Avalon at Christmas Time

The Casino with Christmas lights

I’ve been coming to Avalon on Catalina Island for 51 years and it’s always a highlight of the year. However, just like the changing seasons, the face of Avalon reflects changes throughout the year. In the spring to fall seasons it can be crowded which, if you are trying to fish on the Green Pleasure Pier or the Cabrillo Mole, can mean less fishing space and less of the solitude which I enjoy while fishing.

In the wintertime, especially during a mid-week visit, the streets (and piers) can be almost deserted. That’s fine with me, since my visits are fishing visits and having the piers and the fish to myself is a good thing.

Thus a short trip toward the end of December 2017 proved to be most pleasant. The weather was of the shirtsleeve variety (at least during the day), the piers were uncrowded, (although there are always tourists checking out your fish and wishing they had a fishing pole), and the fish were biting.

In addition there were the signs of Christmas, the Casino had its Christmas lights, businesses and homes were lit up for the season, and a Christmas tree greeted visitors smack dab in the middle of the beachfront area on Crescent Avenue.

A morning view of the Casino

It was a short two-day visit but one that was long enough to reenergize the batteries of life: it was good for the soul.

Lover’s Cove

Day 1, December 20, saw a very early morning trip to Long Beach with my friend Hashem and a smooth ride to Avalon on the 6 AM ferry. Upon arrival at the Cabrillo Mole we noticed an angler casting for bonito—and shortly thereafter a hook-up. Since Hashem was going to do two main things on the trip—fish for bonito at the Mole and hoop net for lobster at the Green Pleasure Pier, we went over to check out the action.

An angler on the Cabrillo Mole

Yes he had been getting strikes and the fish were nice sized. As we talked he hooked up and fought a good-sized bonito until a sea lion, decided it too wanted a meal of the bonito. The saying “thrill of victory and agony of defeat was epitomized in the fight with the fish. What started as a good fight ended with the angler pulling in about half of a bonito after the attack of the sea dog. But he would hook and land more bonito. Hashem was pleased, he was planning on fishing for bonito early Thursday morning and now knew the fish were present and that they were good-sized.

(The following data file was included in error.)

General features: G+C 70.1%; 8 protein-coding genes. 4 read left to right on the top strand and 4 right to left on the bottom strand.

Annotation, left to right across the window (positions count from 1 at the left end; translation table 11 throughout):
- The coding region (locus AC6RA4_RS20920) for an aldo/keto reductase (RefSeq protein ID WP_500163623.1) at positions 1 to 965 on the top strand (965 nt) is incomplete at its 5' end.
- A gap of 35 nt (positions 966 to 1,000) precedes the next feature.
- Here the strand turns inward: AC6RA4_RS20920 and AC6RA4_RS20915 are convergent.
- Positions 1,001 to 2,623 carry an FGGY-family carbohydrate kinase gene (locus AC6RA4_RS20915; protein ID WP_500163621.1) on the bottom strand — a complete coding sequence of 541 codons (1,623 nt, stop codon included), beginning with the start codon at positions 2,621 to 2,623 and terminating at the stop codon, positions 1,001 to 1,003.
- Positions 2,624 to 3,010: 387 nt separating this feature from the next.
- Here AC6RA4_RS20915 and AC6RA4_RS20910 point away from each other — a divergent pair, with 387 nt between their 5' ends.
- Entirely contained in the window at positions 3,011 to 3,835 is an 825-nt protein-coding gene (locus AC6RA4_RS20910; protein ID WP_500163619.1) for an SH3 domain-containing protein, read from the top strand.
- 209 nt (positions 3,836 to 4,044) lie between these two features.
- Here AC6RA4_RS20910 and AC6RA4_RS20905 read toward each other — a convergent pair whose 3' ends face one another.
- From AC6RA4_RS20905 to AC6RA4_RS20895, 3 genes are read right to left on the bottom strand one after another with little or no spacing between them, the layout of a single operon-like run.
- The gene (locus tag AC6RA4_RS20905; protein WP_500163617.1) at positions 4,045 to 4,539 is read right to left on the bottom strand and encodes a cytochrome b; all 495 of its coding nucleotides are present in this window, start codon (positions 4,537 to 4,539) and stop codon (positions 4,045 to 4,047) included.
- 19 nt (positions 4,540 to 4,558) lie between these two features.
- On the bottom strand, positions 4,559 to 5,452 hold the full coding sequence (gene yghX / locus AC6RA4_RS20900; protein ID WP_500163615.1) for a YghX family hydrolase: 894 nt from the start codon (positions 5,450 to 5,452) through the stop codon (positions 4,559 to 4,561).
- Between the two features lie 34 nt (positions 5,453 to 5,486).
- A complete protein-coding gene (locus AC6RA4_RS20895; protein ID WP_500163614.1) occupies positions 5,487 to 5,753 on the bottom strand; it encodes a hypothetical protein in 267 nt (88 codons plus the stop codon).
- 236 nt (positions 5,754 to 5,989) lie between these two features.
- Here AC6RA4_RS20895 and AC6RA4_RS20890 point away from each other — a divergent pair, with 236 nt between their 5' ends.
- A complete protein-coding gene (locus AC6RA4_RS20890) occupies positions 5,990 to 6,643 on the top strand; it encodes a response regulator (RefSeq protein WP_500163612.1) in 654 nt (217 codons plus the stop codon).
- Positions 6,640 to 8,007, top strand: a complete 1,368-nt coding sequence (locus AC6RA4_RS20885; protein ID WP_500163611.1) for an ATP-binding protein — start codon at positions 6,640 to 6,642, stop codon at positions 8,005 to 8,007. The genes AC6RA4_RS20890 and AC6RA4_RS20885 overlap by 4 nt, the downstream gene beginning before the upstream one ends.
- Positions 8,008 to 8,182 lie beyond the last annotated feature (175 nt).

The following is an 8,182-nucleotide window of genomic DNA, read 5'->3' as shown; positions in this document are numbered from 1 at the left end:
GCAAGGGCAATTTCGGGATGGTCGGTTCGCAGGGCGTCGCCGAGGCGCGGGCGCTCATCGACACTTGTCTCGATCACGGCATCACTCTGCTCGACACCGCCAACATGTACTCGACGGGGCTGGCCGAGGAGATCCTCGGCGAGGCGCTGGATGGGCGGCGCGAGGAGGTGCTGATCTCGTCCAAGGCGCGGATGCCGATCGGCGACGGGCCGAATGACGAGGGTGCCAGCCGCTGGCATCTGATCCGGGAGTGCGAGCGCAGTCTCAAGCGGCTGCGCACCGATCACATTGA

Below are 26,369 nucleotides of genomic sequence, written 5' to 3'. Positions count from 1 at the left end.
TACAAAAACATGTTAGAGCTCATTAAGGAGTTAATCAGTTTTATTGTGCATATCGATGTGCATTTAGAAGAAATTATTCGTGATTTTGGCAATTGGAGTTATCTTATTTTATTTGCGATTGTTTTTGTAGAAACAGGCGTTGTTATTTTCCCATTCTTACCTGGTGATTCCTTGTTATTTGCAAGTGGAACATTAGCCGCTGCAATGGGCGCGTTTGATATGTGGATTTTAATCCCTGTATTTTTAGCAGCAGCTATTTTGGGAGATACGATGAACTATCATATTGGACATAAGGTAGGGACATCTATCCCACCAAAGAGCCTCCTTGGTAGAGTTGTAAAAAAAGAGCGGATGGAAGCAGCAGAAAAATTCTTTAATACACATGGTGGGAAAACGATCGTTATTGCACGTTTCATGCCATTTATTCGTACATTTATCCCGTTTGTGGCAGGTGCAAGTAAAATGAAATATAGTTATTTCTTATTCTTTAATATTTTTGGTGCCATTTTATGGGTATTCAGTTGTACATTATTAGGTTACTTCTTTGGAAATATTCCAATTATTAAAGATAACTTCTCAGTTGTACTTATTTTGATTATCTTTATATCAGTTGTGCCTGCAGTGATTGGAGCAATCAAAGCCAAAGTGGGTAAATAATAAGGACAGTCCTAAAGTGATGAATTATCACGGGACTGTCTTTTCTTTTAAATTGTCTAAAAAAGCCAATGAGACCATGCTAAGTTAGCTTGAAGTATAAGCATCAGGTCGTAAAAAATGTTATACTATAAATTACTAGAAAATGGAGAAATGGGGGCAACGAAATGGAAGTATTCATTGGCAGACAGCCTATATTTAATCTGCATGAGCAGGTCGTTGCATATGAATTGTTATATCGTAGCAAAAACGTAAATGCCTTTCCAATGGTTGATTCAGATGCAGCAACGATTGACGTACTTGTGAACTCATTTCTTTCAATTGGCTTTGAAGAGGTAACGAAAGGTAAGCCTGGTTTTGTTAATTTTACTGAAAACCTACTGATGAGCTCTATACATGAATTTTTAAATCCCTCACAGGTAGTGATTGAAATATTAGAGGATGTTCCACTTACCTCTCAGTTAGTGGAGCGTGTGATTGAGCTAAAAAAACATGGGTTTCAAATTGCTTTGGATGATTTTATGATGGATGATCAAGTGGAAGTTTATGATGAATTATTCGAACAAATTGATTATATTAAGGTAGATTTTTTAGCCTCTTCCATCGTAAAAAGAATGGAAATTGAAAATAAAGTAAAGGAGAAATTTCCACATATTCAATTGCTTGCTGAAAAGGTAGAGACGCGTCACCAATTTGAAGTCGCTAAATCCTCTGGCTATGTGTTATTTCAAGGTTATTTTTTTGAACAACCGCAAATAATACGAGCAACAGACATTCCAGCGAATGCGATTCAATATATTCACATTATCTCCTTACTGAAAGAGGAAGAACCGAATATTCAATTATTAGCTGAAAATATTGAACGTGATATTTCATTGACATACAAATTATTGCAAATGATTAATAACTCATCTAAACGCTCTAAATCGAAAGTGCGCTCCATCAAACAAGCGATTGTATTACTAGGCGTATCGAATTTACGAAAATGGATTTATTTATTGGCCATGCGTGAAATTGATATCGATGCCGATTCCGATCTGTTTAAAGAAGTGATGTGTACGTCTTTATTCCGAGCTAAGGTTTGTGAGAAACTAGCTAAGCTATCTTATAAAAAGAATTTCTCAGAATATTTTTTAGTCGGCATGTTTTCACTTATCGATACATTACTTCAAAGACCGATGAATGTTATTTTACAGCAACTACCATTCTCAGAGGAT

The “Sea Dog” got it!

But we moved on to the Green Pleasure Pier since Hashem had about a half a ton of equipment (he really follows the 7 P’s—Proper Prior Planning Prevents Piss Poor Performance) and didn’t want to unload it at the Mole and then repack and unload it again later at the pleasure pier. This of course was necessitated by the closure of the Cabrillo Mole to lobster hooping due to the regulation changes in the past few years. You can still hoop at the Green Pleasure Pier (GPP) but not at the Mole. Hashem had come to the GPP opening night and limited out on the bugs and was hoping there might still be a few around for his Christmas dinner.

The Green Pleasure Pier

As for myself, I just wanted to catch some fish and as usual was mainly seeking out variety and possibly something new to add to my list. I would see good variety, a few good-sized fish, and although not catching a new species, did see a new species that to date is stumping the experts that I have contacted (with pictures). So, all in all a very good visit even if these old bones were really tired by the time we left Thursday night.

As for the fishing: Wednesday was spent at the Green Pleasure Pier. I had brought three rod/reel combinations, one for the light tackle fishing I would mainly be doing, one a little heavier combination for hopefully some bigger fish, and a third fairly heavy rod/reel that I planned to use for sharks at night when Hashem was hooping.

A Sheephead

I fished from 8-1:30, 2:30-4:45, and 5:15-6:45 a total of 9.25 hours and caught 78 fish. Most of the fish were of the smaller or mid-size variety—the wrasses, smelt, perch-like opaleye and garibaldi. Unusual was the paucity of small kelp bass fish that are sometimes so common in spring and summer that it is hard to keep them off your hook. What was high was the number of sheephead; usually most days at the GPP will see only a few of the big-toothed fish.

A “Mr. Limpet” kind of look — a Sheephead head

Unfortunately the largest fish of the day, a sheephead I estimated at 6-7 pounds was lost. I had cast out a piece of shrimp on my light line and hooked the sheephead while Hashem had gone to the store and had not as yet taken out his net. I got the fish up to the pier and a boy I had been talking to, one who said he worked as a “pinhead” on Sportfishing boats in Santa Barbara, said he would go down to the adjacent float and grab the fish. He grabbed the line and half way to the dock the fish gave a jerk and was off. Although Hashem had followed the 7 p’s I had not and had lost the biggest fish I would hook on this trip.

One interesting creature this day was a California Two-Spot Octopus, the second I have caught from the pier; they are always an interesting and somewhat gnarly catch.

California Two-Spot Octopus

Although the bass were few, they were bigger than normal. Most of the bass were 10 or more inches and I caught fish of 12-½ inches, 13 ½-inches, 13 ½-inches, and 13 ¾-inches. However, the new 14-inch minimum length meant all of the bass were returned to grow a little bigger.

I had brought four main baits—three boxes of lug worms, a little over a pound of market shrimp, two containers of frozen mussels, and a half pound of baby octopus (for the sharks).

As usual, if you fished a size 8 hook baited with worm and cast out and made a slow retrieve you would get a wrasse on almost every cast. That is you would get a fish or lose the bait to the bait stealers. As for the rock wrasse, they are a favorite fish on light tackle. Most are under a half-pound but put up a very scrappy fight for their size, fighting all the way up to the pier.

Rock Wrasse